The legend of King Arthur: pseudo-history or fact? His historical legitimacy has been widely disputed by historians over the centuries, debating the validity and legitimacy of the existence of the king and yet still the results are inconclusive. With the limited number of historic documents and resources available to them, and the supposed event happening over a millennium ago, many historians’ conclusions are heavily opinionated. Whether you’re a believer or not, there is no denying that the story of the Dark Ages king is one that we hold close to our hearts as proud Britons.
The earliest mention of a legendary British war leader comes from the only surviving contemporary source from the 6th Century, from a Welsh monk Gildas and his work, De Excidio et Conquestu Britanniae. Yet Gildas seems to make no mention of a warrior called Arthur at all. However, in his account of the battle of Mount Badon where the Saxon invaders were halted, he attributes the victory to one British leader. The only commander he mentions by name was Ambrosius Aurelianus, a Romano-Briton born in the late 5th Century who “won some battles and lost others”. It is of note though that in the text Ambrosius Aurelianus is often referred to as ‘Bear’ due to the military tunic that he wore being made from the pelt of a bear. This is interesting, as bear when translated into Celtic is ‘artos’.
The first piece of literature to mention Arthur by name is a Welsh poem named Y Gododdin, which dates from between the 7th and 11th century. In a translated version of the poem, it speaks of a warrior named Gwawrddur and says “Gwawrddur was skilled at slaying his enemies. But was no Arthur.” Albeit little evidence, this does imply that there was once an incredibly skilled warrior named Arthur who represented the gold standard of warriors. Some historians argue that Arthur was a legend fabricated from the deeds of several different people; here there is at least one historic warrior upon whom the legend could have been based.
Another piece of literature that claims to be the first mention of Arthur by name is the Annales Cambriae, or the Easter Annals, a set of Welsh manuscripts. The first entry of the manuscript reads “Battle of Badon, in which Arthur carried the cross of our Lord Jesus Christ on his shoulders for three days and three nights and the Britons were victors.” However many historians dismiss this, as the Annals were compiled from diverse sources and compiled in the 12th and 13th centuries.
A work by another Welsh monk entitled Historia Brittonum, or History of the Britons, was written in the early 9th century and contains the details of 12 battles in which Arthur supposedly took part during his lifetime. The book depicts Arthur as more of a military commander than a king and says “The magnanimous Arthur, with all the kings and military force in Britain, fought against the Saxons.” The scribe continues: “he was twelve times chosen their commander, and was as often conqueror.” Also, Arthur is labelled “dux bellorum” or military commander, clearly viewing him more as a military leader than a ruler. The main issue with this book is that the locations named, in some cases, do not share their names with places that currently exist, for example the River Gleni, the River Duglas in the region of Linius, and the River Bassas. Also, the mighty Arthur is said not only to have survived these 12 battles but elaborates: “nine hundred and forty fell by his hand alone” at the battle of Mount Badon. The account comes across as a work of fiction rather than fact.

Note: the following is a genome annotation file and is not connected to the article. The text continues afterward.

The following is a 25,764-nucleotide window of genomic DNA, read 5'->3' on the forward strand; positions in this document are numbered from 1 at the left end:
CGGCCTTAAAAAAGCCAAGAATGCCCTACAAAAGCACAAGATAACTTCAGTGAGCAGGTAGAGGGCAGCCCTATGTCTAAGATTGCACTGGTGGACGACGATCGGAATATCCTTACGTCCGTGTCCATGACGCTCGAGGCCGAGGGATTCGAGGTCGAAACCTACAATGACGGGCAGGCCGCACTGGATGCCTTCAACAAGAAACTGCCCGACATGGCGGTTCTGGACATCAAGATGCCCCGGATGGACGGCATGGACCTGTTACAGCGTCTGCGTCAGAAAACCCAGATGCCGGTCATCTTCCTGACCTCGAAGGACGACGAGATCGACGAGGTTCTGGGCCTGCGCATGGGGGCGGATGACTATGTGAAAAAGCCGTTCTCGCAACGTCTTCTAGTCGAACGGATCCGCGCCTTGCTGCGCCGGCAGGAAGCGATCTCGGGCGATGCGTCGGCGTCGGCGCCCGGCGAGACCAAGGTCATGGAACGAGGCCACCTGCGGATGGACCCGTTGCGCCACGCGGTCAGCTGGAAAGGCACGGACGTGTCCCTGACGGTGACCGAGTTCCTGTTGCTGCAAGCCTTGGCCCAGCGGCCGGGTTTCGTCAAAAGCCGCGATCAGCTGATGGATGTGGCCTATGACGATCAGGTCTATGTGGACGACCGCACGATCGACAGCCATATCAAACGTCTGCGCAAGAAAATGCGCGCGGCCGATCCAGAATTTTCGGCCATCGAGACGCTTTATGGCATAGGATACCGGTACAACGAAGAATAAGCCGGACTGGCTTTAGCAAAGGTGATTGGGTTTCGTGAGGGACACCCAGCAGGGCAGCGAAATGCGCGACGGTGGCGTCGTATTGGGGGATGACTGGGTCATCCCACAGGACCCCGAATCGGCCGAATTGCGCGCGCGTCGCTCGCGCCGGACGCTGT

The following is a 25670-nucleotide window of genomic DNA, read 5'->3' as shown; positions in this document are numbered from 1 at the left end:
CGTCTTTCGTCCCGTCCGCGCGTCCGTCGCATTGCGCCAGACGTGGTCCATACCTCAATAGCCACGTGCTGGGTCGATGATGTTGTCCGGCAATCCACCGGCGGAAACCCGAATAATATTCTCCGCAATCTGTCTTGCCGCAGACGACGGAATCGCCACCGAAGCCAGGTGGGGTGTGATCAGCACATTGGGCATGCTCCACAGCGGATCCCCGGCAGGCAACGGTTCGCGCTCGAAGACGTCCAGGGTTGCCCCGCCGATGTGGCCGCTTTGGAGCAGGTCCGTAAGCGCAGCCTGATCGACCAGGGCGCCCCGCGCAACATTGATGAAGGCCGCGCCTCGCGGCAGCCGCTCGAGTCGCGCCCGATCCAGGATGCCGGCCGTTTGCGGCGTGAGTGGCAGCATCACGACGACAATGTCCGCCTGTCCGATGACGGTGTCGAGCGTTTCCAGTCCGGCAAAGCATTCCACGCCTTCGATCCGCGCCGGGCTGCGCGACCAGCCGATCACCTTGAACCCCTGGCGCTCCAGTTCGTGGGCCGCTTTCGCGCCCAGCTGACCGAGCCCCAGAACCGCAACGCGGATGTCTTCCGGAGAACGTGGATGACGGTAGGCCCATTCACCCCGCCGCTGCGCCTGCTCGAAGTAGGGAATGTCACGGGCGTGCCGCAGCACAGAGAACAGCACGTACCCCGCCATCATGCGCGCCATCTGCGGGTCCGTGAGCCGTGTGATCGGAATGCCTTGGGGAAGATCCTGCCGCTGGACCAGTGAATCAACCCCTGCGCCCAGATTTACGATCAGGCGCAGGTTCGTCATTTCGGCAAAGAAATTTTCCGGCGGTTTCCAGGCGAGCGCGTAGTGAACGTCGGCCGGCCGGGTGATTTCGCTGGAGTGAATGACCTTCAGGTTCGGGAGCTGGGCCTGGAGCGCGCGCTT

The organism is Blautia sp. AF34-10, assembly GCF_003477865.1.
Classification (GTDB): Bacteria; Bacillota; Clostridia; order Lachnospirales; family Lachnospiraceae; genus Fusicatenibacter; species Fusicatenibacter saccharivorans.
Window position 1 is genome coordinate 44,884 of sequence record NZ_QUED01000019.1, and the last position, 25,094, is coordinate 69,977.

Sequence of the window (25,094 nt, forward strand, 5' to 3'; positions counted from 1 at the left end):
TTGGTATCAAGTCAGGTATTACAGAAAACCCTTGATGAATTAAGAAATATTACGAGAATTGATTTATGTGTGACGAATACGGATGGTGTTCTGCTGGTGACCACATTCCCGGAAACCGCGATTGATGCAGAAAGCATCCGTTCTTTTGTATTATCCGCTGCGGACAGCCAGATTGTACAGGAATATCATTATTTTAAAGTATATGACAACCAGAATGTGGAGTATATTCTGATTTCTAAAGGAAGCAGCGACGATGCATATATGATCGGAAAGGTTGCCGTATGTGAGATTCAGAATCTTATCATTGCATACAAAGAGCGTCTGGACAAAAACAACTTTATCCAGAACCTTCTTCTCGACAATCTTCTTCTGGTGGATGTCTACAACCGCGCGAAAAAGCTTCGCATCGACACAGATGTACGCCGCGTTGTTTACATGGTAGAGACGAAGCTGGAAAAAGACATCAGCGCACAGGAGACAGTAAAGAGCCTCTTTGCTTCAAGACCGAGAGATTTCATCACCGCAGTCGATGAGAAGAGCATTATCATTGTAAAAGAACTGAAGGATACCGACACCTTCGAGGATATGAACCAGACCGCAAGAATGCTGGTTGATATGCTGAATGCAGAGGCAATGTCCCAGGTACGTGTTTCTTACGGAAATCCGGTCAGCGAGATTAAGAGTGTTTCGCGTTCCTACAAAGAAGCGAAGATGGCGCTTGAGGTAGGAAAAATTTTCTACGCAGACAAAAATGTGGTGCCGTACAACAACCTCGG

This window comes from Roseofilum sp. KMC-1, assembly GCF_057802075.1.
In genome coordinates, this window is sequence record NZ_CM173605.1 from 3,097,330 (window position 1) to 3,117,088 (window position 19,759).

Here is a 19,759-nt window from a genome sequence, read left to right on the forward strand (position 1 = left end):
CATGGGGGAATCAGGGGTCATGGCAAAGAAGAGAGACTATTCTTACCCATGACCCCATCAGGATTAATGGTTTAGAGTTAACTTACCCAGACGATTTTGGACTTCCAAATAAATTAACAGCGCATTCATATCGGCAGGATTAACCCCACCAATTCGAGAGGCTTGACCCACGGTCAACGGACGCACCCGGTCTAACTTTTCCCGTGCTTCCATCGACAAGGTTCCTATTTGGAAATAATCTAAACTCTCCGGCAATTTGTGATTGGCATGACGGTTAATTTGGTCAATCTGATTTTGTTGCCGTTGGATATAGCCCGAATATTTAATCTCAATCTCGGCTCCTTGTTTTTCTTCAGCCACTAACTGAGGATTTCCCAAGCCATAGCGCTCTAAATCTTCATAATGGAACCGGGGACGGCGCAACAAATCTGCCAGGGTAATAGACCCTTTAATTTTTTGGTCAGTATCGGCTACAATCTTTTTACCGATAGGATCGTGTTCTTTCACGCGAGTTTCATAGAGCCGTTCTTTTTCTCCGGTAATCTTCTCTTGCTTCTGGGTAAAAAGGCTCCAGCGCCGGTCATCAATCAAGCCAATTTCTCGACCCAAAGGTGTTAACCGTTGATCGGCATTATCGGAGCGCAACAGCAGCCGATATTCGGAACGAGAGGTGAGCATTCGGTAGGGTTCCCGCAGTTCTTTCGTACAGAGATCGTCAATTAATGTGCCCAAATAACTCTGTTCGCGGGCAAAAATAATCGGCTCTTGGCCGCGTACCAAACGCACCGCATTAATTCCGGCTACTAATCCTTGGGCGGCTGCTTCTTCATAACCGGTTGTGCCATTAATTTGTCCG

The most famous depiction of Arthurian legend comes from a book written by the famed Geoffrey of Monmouth, a Celtic cleric in the middle ages, titled Historia Regum Britanniae, or The History of the Kings of Britain. In this work Geoffrey sets out most of the Arthurian legend that we know in the modern era. As well as Arthur, other characters are introduced here, such as Lancelot, Merlin and Guinevere. It also touches on the famed castle and stronghold of the king, Camelot, and attributes other feats of victory in battle to this supposed king. However the original story by Geoffrey diverges a little from modern legend. While the Arthur known today wields Excalibur and rules from Camelot, Geoffrey’s Arthur ruled from Caerleon and wielded Caliburnus.
This story is widely considered by historians to be somewhat historical and somewhat fictional, created from an array of sources consisting of Latin and Celtic literature, to the point where it’s hard to distinguish fact from fiction.
So was Arthur a real person? There is little concrete evidence, historians have differing theories, and so it appears we may never know for certain.
By Aidan Stubbs. I’m a sixth-form student with a keen interest in history, particularly the legend of King Arthur.